Commercial Notes

Commercial Production Notes:
First Post War Commercial M1911-A1 Production: 

Colt re-started commercial production in October 1946 with serial Number C220,001. These rare pistols have very interesting and unique characteristics. This pistol has approximately 98% original Finish.

About this Colt Variation:
The first approximately 2000 commercial pistols made after the war ended were actually military pistols in various stages of manufacture at wars end and were completed with commercial serial numbers in 1946 as commercial pistols.  The slides of these pistols had the rampant Colt symbol marked on both sides of the slide.  The right slide had the normal wartime marking with patent dates near the front and the Colts address to the rear of the rampant Colt symbol.  The right side was marked “COLT AUTOMATIC CALIBRE .45”.    All of the external surfaces except the top of the slide were polished to a bit less than a mirror finish.  The top of the slide was finished in a dull non reflective matte.  The complete pistol was finished with a chemical bluing process.  Many of the small parts were military leftovers, such as slide stops, and triggers.   Due to the fact that they are what was left after military production halted, its basically a GI 1911A1 with a commercial finish. These pistols are a record of the transition from military production to post war commercial production. After WWI the government reclaimed all unfinished parts and pistols, while Colts had maintained commercial production throughout WWI.   During WWII Colts had suspended commercial production for the duration of the war.  After WWII the government did not reclaim the parts on the production line and Colts created this variation to use them. Clawson  details these early post war guns.

1946 Transition 1911A1

  • Some early post war commercials have a Rampant Colt on both sides of the slide. Such is the case for the example shown on the commercial gun page. Only a few hundred such examples were made with the twin rampant Colts, making these transition pistols rare and desirable to collectors. During the refinish process the military rampant colt was sometimes buffed out and the later marking would be applied.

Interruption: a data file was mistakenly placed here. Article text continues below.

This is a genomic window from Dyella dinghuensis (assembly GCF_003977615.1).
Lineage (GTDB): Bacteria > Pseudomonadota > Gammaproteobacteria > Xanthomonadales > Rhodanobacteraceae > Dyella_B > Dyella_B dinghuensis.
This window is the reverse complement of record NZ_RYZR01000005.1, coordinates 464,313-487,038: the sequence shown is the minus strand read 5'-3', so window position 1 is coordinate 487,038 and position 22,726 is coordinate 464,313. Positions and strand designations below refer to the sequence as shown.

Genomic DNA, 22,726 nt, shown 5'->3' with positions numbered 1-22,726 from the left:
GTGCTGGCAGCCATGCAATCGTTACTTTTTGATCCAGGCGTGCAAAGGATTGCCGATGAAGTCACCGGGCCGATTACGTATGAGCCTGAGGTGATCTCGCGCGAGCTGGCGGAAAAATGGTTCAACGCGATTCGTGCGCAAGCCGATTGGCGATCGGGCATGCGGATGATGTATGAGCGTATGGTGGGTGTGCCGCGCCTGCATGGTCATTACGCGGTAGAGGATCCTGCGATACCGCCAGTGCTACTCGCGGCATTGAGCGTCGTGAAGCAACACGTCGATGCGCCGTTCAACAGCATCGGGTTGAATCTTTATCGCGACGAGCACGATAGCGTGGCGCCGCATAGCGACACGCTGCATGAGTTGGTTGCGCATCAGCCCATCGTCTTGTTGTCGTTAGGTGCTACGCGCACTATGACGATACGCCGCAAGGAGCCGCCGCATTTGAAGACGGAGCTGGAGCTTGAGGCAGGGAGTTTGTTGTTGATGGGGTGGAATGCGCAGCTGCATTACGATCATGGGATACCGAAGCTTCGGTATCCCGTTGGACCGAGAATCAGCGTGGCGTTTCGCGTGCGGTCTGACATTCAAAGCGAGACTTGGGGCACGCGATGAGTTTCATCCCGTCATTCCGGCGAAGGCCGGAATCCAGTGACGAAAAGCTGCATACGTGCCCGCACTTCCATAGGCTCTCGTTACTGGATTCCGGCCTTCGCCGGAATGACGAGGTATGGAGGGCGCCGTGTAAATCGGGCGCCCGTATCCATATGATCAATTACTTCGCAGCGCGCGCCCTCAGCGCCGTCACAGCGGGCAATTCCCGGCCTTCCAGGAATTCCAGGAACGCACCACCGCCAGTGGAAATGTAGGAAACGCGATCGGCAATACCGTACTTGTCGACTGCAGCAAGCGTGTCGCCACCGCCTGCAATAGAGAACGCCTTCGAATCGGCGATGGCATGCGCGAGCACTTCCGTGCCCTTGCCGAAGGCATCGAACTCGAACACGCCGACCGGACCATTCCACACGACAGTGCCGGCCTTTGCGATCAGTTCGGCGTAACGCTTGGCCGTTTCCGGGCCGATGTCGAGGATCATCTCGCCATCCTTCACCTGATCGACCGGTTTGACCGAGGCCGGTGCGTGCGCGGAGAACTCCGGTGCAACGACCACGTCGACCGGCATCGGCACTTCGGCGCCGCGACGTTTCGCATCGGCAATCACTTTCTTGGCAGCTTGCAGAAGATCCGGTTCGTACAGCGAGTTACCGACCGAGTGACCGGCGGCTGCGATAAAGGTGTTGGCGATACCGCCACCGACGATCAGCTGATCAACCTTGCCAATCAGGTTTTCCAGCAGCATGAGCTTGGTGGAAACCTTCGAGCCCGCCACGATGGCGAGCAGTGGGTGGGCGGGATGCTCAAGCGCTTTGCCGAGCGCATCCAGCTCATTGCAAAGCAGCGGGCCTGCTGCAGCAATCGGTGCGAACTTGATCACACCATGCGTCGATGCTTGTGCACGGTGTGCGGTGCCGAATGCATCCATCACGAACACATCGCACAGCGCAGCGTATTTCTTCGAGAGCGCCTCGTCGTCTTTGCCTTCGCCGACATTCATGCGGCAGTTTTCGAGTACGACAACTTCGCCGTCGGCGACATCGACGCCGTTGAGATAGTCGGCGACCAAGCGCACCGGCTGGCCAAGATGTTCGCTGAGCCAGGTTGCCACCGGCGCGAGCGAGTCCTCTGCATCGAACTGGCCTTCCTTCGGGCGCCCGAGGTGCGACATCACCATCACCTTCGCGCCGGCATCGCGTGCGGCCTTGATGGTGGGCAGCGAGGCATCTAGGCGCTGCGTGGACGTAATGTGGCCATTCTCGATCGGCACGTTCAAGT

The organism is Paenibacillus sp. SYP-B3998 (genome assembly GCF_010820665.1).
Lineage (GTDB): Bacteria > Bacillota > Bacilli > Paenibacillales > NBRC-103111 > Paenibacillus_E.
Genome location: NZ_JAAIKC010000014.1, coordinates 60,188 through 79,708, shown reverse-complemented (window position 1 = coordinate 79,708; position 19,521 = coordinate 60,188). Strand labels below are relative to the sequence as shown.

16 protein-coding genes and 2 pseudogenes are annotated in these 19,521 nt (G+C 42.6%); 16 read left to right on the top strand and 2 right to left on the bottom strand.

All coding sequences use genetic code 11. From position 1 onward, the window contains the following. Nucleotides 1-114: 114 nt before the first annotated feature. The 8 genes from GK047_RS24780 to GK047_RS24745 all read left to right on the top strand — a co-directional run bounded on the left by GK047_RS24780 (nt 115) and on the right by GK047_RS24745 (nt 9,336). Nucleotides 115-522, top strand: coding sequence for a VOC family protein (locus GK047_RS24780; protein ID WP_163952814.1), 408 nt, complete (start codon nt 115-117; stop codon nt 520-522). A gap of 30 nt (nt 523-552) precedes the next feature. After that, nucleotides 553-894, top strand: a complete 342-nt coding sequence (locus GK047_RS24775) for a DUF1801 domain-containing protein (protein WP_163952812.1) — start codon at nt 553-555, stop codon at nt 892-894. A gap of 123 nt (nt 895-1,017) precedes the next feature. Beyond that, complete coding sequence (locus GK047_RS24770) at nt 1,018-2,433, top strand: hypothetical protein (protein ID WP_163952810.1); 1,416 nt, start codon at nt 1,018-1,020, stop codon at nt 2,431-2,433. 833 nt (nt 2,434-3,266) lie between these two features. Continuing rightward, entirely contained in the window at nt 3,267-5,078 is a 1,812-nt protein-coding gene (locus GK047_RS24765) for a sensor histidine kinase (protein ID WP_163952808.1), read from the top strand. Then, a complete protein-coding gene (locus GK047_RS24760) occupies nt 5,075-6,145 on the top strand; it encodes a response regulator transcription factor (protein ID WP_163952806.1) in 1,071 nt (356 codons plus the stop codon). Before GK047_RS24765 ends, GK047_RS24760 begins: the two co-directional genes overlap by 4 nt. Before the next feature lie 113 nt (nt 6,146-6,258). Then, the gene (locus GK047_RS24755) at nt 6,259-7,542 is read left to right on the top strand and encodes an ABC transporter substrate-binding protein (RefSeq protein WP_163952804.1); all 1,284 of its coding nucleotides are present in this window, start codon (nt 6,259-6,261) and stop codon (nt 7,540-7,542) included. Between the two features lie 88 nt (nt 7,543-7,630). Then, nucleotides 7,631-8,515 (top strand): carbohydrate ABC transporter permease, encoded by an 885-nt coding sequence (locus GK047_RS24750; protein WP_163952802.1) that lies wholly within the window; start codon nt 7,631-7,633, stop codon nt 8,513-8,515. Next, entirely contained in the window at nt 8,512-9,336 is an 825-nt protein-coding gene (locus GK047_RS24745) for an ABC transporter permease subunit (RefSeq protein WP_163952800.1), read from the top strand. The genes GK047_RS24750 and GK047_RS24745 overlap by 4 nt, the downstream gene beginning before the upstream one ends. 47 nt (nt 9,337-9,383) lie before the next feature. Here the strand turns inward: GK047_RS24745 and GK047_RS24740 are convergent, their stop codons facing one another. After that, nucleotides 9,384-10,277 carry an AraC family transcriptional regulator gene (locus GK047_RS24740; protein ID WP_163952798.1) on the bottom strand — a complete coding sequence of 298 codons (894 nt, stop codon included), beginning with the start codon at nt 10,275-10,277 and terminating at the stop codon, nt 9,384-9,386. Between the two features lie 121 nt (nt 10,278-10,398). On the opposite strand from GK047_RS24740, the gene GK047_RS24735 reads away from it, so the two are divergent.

• Some Parts are military, and some are new commercial manufacture. The top of the slide has a military proof mark that appears to be stamped before finish. 

  • The slide stop is serrated, not checkered. Serrated parts started to appear in October 1945 on Colt Military 1911A1s. Clawsons shows two photos of 1911A1s with  the serrated slide locks on late military Colts pistols.

  • The stocks are leftover military parts, and are a reddish-brown color military style plastic.

Colts made for commercial sale have a "C" prefix before the serial number until 1949 (240288-C) after which they changed the "C" prefix to a “C” suffix, (following the serial number.) In 1970 they dropped the "C" with production of the 70 series.

Most of Colts commercial sales of Government Models went to foreign Governments.  These will generally have C prefixed serial numbers and are without any special markings.   Some sales specified special markings to be applied by Colts and these are usually recorded in Colts shipping ledgers.  One sales contract of Colts, the 1927 contract with Argentina, specified special markings as well as a special serial number range.  Only purchasing a Colts letter will provide specific information on a commercial pistol. Colts historical department lists prices for letters.  “The  Government Models” by William Goddard lists quite a few commercial serial numbers.  The book is still in print and available.  The rest of the book is of questionable value, but there are a number of decent pictures.

Commercial guns will also have the VP make on the left side trigger guard web as well as military pistols that where manufactured post 1936 (started VP on USGI in 1937). If you see a pre 1930s military with this stamp it could mean the gun was shipped back to the factory for repair or refurbishment.

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